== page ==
National Hispanic Heritage Month is observed each year from September 15 to October 15 to celebrate the achievements, histories, traditions, and cultural diversity of Hispanic/Latino Americans.
Although Hispanic/Latino Americans tend to live an average of 1.3 years longer than non-Hispanic whites, they are generally in poorer health. According to the Centers for Disease Control and Prevention (CDC), in 2022 approximately 16 percent of Hispanics were in fair or poor health, compared to 13.5 percent of white Americans.
|Check out this upcoming program NWAHEC is offering "Cultural and Systemic Considerations for Working With Latine Communities" Live Webinar on September 29th 10am-12pm. This training will center on cultural and contextual considerations for working with Latine individuals and families. We will take a broad look at different aspects that impact this work, including cultural, immigration, and systemic factors, as well as discrimination and oppression. Within the frame of cultural responsiveness, we will present practical tools and evidence-based approaches to support the work of providers working with Latine communities.||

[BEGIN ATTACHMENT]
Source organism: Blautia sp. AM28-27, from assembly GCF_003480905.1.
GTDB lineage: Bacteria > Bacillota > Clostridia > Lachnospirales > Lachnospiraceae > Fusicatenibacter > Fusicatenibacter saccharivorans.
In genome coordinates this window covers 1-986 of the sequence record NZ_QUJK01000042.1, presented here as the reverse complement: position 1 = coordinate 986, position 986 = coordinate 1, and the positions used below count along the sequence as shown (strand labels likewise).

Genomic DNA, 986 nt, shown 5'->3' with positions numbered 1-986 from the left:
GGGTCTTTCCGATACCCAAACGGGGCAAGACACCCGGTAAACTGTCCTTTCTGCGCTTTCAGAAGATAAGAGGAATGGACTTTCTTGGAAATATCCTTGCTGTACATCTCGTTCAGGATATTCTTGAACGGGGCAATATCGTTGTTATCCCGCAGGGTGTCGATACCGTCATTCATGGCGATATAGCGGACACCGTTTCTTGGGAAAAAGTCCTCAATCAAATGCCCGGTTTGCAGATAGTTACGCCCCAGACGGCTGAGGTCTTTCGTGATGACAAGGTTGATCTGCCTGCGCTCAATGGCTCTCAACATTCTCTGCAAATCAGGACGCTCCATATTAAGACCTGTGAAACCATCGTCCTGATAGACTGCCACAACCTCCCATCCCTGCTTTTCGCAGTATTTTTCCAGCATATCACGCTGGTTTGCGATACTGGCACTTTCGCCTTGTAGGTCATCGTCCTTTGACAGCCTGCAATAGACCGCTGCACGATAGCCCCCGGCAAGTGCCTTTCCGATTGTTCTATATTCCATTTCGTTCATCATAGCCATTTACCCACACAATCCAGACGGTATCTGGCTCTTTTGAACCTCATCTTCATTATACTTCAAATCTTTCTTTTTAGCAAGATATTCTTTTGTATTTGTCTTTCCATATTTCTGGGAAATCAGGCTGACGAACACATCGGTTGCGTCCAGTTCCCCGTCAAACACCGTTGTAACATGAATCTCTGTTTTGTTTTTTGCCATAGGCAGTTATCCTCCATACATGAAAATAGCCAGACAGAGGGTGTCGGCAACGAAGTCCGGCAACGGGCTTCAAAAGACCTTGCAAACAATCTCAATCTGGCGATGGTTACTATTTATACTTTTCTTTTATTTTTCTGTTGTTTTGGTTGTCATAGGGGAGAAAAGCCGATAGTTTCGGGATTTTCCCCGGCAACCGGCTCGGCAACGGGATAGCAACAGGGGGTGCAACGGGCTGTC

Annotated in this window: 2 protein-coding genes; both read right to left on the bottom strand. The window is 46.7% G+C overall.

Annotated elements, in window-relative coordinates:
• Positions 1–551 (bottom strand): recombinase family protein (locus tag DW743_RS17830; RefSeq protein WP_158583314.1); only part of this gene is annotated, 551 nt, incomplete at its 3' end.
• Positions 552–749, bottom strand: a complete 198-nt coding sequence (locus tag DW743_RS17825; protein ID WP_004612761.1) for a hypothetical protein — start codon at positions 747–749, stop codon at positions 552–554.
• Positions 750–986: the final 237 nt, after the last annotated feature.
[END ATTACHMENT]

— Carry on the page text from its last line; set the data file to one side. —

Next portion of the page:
Hispanic health is shaped by several factors, including language and cultural barriers, lack of access to preventive care, and lack of health insurance. People who lack access to quality health care are less likely to receive preventative care and more likely to have chronic health conditions and die prematurely.
Throughout the month, the U.S. Department of Health and Human Services (HHS) Office of Minority Health (OMH) will focus on advancing Better Health Through Better Understanding for Hispanic/Latino individuals by providing them with culturally and linguistically competent health care services, information, and resources.